• $\begingroup$ @JarekDuda, if the measurement is a physical process at an energy scale explored with the Standard Model, then CPT invariance is a very strong assumption, being tested in particle physics: pdg.lbl.gov/2019/reviews/rpp2018-rev-cpt-invariance-tests.pdf $\endgroup$
    – Daniel
    Aug 31 '19 at 7:41
  • $\begingroup$ 1. Practical QM neglects environment, making excited states stable - deexcitation requires interaction with this environment: formalism "closes eyes" here, but it generally seems time-reversible. 2. The problem is that while stimulated emission produces photon finally e.g. exciting the target later, stimulated absorption should analogously cause dexcitation of target earlier: physics.stackexchange.com/questions/308106/… 3. Time-reversed state preparation would allow to enforce measurement outcome. $\endgroup$
    – Jarek Duda
    Sep 2 '19 at 12:55
  • $\begingroup$ @JarekDuda 1. Indeed, this kind of apparent collapse, usually referred to as decoherence, is reversible. I looks like a collapse in the small system, but it is a unitary evolution of the system along with the environment. 2. I think the problem is only the extreme unlikelihood, just like a house of cards reassembling if after collapse we invert all velocities etc. 3. The output of a pure quantum circuit is not a measurement outcome, but the result of a computation (on which at some moment measurement will be performed). An input state can indeed be prepared to produce any outcome. $\endgroup$
    – doetoe
    Sep 2 '19 at 13:37
  • $\begingroup$ 2. Stimulated emission in free electron laser (FEL) is just synchrotron radiation in presence of photos - getting its CPT analogue seems simple. However, while stimulated emission excites target, stimulated absorption should deexite it - what requires it was excited in the first place, what is rarely true - but could be tested. 3. State preparation enforces initial state - its CPT analogue should enforce final state instead e.g. to |0> - instead of taking random value in measurement, it would kind of fix in the future, but I don't have idea how to realize it in practice. $\endgroup$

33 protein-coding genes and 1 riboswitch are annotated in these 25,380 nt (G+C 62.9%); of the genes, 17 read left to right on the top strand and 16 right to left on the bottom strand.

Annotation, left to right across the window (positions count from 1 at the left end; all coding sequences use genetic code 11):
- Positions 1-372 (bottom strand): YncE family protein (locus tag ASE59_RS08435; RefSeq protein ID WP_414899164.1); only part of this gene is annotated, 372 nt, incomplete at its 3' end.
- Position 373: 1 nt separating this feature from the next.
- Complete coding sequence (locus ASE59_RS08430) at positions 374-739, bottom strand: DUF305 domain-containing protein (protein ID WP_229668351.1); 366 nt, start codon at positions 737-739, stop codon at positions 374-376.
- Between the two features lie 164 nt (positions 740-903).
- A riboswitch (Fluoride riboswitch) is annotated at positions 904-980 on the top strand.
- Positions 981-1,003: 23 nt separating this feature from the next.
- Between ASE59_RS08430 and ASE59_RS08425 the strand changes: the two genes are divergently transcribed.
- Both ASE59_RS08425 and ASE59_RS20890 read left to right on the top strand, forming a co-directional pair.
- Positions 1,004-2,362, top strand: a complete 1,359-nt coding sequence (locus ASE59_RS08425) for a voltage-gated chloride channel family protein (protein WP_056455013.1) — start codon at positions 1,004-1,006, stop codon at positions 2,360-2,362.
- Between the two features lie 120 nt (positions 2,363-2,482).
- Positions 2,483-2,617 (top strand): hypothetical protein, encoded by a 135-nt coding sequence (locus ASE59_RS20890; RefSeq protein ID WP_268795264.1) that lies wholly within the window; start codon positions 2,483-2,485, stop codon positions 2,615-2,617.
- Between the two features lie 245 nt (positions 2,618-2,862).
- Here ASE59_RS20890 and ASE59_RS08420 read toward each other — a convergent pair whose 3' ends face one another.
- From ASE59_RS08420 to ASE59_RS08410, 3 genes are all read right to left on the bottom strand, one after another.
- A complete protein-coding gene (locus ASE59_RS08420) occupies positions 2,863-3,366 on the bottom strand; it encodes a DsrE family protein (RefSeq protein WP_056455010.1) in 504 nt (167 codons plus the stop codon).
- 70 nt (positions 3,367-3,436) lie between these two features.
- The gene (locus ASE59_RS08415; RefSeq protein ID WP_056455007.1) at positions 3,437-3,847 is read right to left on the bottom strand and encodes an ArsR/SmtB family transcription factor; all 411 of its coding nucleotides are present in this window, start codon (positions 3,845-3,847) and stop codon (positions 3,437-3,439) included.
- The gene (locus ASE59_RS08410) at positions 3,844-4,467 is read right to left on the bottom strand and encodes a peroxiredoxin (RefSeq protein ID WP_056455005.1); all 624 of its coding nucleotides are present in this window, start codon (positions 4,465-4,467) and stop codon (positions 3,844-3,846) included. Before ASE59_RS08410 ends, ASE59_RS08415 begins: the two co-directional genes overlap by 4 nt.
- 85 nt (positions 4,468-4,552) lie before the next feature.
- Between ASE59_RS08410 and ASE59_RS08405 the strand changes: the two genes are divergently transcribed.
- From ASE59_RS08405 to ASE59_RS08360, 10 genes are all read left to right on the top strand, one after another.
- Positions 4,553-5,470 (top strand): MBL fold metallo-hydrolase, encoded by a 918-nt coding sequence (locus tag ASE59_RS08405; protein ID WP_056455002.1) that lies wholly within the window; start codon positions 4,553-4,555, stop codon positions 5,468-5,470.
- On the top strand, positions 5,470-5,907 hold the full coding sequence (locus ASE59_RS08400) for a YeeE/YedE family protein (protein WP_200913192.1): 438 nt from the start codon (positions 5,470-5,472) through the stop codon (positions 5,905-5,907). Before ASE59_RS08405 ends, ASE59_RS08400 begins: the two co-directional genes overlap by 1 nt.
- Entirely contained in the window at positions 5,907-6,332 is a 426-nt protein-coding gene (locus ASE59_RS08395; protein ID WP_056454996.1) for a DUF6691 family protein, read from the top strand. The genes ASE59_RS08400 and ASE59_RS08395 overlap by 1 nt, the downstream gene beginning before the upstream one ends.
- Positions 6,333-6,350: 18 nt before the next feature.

– Jarek Duda
    Sep 2 '19 at 14:52

Example of wavefunction collapse is atom deexcitation, releasing energy

You're mixing up two things here. The collapse of a wavefunction is a feature of the Copenhagen interpretation of quantum mechanics, and in that interpretation, it occurs when there is a measurement. Emission of a photon by an atom need not involve any measurement, and measurement need not involve collapse, except in the Copenhagen interpretation. The CPT theorem is proved using the standard postulates of quantum mechanics. Wavefunction collapse lies outside that theory.

Your other quantum-mechanical examples are similar.

One of cosmological examples is Big Bang

The CPT theorem is a theorem proved within a certain theory: quantum mechanics. Our models of the big bang use a completely different theory, which is general relativity. These theories are not compatible. General relativity does not have global discrete symmetries like C, P, and T.